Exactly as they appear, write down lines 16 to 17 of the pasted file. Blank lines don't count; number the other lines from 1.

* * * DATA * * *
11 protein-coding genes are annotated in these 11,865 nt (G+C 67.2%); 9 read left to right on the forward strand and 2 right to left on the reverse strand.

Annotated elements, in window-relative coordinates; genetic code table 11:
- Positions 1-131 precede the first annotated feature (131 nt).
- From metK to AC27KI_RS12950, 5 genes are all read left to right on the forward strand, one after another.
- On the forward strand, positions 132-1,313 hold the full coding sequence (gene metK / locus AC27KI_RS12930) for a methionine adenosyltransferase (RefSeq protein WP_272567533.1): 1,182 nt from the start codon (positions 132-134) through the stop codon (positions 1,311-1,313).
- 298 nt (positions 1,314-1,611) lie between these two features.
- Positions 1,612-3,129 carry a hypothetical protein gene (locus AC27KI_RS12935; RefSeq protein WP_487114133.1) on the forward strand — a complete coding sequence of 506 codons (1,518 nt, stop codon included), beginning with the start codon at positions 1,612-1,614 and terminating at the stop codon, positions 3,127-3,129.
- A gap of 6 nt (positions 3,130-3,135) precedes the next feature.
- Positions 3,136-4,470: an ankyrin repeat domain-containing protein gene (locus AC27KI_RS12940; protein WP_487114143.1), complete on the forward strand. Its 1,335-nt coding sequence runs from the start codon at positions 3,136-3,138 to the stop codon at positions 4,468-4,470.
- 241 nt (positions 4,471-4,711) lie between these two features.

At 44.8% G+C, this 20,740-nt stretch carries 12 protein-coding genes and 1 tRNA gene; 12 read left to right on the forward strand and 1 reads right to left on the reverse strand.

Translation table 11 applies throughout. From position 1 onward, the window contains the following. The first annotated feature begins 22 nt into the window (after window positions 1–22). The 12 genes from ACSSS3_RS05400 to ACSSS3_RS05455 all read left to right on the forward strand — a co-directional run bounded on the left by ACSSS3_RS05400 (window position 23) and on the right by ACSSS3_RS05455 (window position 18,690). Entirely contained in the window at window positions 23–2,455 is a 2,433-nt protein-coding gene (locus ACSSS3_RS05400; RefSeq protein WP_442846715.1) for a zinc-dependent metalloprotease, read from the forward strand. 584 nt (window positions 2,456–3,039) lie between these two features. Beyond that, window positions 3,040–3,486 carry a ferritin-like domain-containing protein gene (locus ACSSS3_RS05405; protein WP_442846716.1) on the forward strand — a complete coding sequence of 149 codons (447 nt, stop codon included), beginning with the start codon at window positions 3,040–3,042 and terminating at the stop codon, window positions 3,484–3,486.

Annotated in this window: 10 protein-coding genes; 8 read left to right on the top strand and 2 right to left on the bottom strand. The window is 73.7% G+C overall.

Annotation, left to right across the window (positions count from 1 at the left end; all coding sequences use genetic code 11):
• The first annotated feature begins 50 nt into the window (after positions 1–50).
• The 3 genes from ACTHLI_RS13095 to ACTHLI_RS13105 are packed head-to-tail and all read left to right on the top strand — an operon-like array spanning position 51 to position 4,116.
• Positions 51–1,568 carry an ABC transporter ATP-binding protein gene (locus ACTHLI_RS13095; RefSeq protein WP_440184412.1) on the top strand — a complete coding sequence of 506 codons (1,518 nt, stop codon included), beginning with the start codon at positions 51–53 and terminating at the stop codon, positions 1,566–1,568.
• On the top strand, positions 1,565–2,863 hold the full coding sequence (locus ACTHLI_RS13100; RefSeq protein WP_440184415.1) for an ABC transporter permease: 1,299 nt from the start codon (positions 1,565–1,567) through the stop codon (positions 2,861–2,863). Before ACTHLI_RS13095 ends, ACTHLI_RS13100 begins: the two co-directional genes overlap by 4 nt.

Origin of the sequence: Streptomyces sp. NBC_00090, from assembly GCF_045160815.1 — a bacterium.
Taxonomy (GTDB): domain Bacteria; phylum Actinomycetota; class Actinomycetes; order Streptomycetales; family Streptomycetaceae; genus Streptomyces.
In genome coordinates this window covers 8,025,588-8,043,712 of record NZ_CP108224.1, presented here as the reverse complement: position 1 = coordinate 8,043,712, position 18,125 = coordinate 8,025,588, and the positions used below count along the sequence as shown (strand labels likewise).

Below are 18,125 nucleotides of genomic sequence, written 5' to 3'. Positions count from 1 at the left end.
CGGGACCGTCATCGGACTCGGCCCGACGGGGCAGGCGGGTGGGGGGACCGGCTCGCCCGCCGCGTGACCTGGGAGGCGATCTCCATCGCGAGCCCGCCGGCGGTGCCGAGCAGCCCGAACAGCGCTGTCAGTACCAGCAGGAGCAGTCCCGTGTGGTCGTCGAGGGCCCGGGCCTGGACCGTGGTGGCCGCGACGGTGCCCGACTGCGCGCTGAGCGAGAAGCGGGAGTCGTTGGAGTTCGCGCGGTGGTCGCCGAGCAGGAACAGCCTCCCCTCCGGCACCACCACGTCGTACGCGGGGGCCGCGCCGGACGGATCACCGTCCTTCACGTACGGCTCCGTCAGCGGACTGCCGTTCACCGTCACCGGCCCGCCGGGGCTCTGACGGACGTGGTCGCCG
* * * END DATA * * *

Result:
• The 3 genes from ACTHLI_RS13095 to ACTHLI_RS13105 are packed head-to-tail and all read left to right on the top strand — an operon-like array spanning position 51 to position 4,116.
• Positions 51–1,568 carry an ABC transporter ATP-binding protein gene (locus ACTHLI_RS13095; RefSeq protein WP_440184412.1) on the top strand — a complete coding sequence of 506 codons (1,518 nt, stop codon included), beginning with the start codon at positions 51–53 and terminating at the stop codon, positions 1,566–1,568.